Hope you all have a great summer! We look forward to seeing you in the fall in San Diego for APHA’s Annual Meeting. And one more thing: Check out environmental public health’s much more prominent presence on APHA’s Web site: www.apha.org/eph

 

 

Update from the National Library of Medicine/NLM

Colette Hochstein, DMD, MLS (Colette@nlm.nih.gov),

NLM, Division of Specialized Information Services

 

The Division of Specialized Information Services (SIS, http://sis.nlm.nih.gov/) at the National Library of Medicine (NLM) creates information resources and services in toxicology, environmental health, chemistry and HIV/AIDS. Another component of SIS, the Office of Outreach and Special Populations, seeks to improve access to quality and accurate health information by under-served and special populations. Many SIS products help to address the toxicology and environmental health information needs of the general public.

 

Dietary Supplements Labels Database: http://dietarysupplements.nlm.nih.gov

The National Library of Medicine has released a new resource focused on dietary supplements. The Dietary Supplements Labels Database http://dietarysupplements.nlm.nih.gov includes information from the labels of more than 2,000 brands of dietary supplements in the marketplace, including vitamins, minerals, herbs or other botanicals, amino acids, and other specialty supplements.

 

The database is designed to help both the general public and health care providers find information about ingredients in brand-name products, including name, form, active and inactive ingredients, amount of active ingredient/unit, manufacturer/distributor information, suggested dose, label claims, warnings, percentage of daily value, and further label information. 

 

Links to other NLM resources, such as MedlinePlus and PubMed, are provided for additional health information. In addition, links to related Fact Sheets from the U.S. Food and Drug Administration, Office of Dietary Supplements, National Center for Complementary and Alternative Medicine, and the National Cancer Institute are also available.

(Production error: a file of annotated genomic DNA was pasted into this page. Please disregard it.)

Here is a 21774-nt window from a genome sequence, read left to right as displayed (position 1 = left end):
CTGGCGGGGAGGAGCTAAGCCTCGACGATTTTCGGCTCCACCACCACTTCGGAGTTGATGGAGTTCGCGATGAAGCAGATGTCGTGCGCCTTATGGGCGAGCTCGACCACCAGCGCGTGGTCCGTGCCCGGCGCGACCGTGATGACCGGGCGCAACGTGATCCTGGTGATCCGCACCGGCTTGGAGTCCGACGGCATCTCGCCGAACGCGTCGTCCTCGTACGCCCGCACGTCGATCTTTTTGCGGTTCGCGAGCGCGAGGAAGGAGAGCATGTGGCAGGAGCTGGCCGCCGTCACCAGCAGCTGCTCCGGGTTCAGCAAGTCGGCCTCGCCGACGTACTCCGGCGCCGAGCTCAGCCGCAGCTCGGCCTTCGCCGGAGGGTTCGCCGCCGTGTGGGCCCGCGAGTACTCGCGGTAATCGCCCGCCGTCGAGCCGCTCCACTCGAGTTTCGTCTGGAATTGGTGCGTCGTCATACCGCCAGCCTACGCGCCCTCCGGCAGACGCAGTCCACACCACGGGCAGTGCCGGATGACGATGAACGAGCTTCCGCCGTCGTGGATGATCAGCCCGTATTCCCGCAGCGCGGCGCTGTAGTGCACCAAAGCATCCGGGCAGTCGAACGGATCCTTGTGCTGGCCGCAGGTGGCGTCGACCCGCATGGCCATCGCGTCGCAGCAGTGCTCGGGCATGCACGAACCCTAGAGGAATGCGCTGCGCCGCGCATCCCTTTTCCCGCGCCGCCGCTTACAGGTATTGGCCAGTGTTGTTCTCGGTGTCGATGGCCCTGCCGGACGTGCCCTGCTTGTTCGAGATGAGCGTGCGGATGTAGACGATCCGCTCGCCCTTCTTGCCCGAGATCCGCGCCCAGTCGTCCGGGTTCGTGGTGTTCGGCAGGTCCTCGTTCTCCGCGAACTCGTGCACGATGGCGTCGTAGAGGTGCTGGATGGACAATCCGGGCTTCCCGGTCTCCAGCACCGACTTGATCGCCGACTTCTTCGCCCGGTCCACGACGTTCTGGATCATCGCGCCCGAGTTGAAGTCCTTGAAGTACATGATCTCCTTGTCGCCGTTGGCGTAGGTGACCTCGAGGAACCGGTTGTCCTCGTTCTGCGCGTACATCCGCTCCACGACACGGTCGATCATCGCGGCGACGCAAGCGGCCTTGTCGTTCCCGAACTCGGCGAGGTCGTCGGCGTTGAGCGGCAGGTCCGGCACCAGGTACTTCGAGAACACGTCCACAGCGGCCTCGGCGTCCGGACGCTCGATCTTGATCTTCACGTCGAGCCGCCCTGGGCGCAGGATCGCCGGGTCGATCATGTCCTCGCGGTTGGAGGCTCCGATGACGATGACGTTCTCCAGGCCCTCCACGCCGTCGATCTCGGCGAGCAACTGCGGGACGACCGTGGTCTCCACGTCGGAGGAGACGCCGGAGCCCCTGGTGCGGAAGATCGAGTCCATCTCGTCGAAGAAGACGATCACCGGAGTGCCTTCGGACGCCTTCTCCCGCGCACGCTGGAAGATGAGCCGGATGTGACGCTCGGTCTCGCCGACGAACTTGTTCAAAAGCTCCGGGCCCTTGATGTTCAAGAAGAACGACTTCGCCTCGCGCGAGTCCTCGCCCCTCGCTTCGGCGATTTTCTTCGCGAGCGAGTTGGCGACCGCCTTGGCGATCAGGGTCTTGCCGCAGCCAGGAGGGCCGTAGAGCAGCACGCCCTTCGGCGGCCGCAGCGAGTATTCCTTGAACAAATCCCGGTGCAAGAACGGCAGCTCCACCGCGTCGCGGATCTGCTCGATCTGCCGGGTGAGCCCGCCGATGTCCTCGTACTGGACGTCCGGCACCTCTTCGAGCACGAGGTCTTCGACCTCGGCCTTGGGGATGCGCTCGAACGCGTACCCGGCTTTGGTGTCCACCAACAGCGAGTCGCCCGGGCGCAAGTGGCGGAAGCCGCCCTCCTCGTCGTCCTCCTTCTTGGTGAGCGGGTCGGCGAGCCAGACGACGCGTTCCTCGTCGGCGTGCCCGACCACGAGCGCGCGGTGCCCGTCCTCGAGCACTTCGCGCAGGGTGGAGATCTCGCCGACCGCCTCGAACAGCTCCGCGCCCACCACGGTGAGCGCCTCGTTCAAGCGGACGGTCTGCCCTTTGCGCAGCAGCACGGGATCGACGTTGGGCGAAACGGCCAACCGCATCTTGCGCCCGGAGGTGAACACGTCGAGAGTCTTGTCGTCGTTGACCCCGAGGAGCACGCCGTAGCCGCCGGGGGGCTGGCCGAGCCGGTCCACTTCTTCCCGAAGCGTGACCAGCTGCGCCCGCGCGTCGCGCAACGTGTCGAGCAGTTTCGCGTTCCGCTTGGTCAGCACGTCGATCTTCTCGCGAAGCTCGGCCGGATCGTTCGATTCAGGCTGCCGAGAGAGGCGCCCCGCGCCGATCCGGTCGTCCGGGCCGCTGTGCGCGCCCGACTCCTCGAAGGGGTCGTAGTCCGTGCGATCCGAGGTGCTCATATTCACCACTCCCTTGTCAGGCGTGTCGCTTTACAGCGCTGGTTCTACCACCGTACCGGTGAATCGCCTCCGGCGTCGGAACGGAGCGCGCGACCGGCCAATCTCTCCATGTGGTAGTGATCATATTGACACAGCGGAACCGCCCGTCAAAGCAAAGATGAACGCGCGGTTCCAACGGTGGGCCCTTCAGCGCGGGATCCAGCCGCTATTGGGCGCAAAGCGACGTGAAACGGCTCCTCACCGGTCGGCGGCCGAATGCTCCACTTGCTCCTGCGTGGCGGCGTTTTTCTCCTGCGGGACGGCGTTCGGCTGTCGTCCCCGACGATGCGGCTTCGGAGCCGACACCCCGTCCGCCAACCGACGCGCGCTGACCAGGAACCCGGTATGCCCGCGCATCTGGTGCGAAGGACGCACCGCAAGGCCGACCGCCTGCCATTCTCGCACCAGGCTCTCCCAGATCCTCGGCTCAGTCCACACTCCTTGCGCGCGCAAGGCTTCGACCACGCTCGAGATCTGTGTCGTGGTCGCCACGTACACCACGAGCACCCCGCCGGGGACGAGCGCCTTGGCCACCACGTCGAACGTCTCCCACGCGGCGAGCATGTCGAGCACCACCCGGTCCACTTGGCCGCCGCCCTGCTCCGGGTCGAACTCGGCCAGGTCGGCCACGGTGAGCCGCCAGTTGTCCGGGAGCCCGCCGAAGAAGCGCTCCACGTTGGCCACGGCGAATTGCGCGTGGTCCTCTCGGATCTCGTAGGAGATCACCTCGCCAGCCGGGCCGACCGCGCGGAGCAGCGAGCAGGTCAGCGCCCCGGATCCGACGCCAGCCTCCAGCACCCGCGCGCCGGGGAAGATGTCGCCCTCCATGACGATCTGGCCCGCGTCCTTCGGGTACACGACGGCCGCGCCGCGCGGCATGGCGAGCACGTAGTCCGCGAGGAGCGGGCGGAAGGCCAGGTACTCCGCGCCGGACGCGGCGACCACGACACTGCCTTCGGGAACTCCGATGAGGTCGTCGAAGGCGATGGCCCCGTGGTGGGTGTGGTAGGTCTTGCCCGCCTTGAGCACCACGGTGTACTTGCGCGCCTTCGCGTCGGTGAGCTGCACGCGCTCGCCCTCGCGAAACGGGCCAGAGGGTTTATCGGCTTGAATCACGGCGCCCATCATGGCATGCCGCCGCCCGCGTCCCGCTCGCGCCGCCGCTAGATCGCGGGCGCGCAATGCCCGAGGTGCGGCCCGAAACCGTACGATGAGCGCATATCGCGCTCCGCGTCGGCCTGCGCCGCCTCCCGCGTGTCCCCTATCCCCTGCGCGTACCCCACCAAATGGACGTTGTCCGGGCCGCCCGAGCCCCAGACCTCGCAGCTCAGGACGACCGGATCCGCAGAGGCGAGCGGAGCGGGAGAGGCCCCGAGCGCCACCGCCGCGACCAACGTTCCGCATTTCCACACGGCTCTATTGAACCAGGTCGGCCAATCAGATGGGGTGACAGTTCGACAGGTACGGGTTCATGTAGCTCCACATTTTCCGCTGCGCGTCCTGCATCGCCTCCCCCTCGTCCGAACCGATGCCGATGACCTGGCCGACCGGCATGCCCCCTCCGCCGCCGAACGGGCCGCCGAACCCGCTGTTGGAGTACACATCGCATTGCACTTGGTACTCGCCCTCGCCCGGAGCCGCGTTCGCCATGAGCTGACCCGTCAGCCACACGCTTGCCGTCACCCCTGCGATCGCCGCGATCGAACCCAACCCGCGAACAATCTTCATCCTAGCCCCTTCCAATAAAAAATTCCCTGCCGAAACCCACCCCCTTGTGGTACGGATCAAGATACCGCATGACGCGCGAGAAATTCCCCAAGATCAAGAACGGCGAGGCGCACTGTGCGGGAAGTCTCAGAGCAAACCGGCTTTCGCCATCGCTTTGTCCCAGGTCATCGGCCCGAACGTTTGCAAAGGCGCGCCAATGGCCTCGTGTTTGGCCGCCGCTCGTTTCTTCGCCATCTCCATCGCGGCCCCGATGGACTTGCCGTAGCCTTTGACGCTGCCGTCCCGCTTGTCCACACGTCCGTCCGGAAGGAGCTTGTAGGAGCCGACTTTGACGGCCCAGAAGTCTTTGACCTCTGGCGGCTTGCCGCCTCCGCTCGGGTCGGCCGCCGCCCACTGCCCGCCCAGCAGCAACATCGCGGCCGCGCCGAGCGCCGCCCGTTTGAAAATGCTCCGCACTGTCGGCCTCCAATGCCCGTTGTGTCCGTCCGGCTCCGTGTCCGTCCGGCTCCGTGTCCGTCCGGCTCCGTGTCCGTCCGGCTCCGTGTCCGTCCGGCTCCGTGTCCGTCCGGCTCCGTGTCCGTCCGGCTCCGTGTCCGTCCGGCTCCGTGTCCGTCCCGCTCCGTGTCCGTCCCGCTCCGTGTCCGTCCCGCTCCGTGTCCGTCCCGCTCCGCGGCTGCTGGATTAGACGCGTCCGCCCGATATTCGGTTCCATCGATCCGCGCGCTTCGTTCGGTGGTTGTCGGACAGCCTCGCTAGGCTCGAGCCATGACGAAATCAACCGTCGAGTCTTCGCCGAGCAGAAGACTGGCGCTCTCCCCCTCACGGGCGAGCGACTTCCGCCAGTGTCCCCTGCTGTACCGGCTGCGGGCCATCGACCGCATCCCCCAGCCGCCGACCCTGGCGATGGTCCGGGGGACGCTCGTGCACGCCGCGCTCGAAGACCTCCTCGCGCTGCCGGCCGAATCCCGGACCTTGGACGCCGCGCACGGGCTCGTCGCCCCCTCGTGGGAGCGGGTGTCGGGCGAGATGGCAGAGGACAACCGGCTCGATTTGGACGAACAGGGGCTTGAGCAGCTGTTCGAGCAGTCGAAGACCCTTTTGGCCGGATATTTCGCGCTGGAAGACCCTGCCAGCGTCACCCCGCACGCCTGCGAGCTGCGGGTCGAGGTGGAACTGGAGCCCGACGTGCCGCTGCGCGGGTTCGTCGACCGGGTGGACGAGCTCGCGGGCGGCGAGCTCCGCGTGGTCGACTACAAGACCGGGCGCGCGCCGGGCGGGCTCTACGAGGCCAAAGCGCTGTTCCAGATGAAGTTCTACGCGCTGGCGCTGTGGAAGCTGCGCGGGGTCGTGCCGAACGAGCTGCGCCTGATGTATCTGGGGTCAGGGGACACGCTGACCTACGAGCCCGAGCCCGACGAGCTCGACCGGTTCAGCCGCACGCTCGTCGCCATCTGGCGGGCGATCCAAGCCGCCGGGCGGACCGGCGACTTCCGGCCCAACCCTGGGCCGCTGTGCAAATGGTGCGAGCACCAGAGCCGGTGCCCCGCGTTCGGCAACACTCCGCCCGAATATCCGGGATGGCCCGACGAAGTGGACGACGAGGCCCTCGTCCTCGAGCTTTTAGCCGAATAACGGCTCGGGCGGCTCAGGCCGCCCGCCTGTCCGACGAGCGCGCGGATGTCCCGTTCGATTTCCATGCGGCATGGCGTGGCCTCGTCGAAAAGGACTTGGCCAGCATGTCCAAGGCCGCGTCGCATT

Drug Information Portal Released

The Drug Information Portal (http://druginfo.nlm.nih.gov/) is a new resource from the National Library of Medicine (NLM) that provides an informative, user–friendly portal to current drug information for more than 15,000 drugs. Links to sources span the breadth of NLM, National Institutes of Health and other government agencies. Current information regarding consumer health, clinical trials, AIDS–related drug information, MeSH® pharmacological actions, PubMed® biomedical literature, and physical properties and structure is easily retrieved by searching on a drug name. A varied selection of focused topics in medicine and drug–related information is also available from displayed subject headings.

 

The basic name–search/retrieval architecture is provided by NLM’s Chemical Identification/Dictionary, ChemIDplus®. The Drug Portal contains more than 194,000 unique searchable drug names and their synonyms. Successful searching is further enhanced by a spellchecker that offers suggestions for misspelled drug names.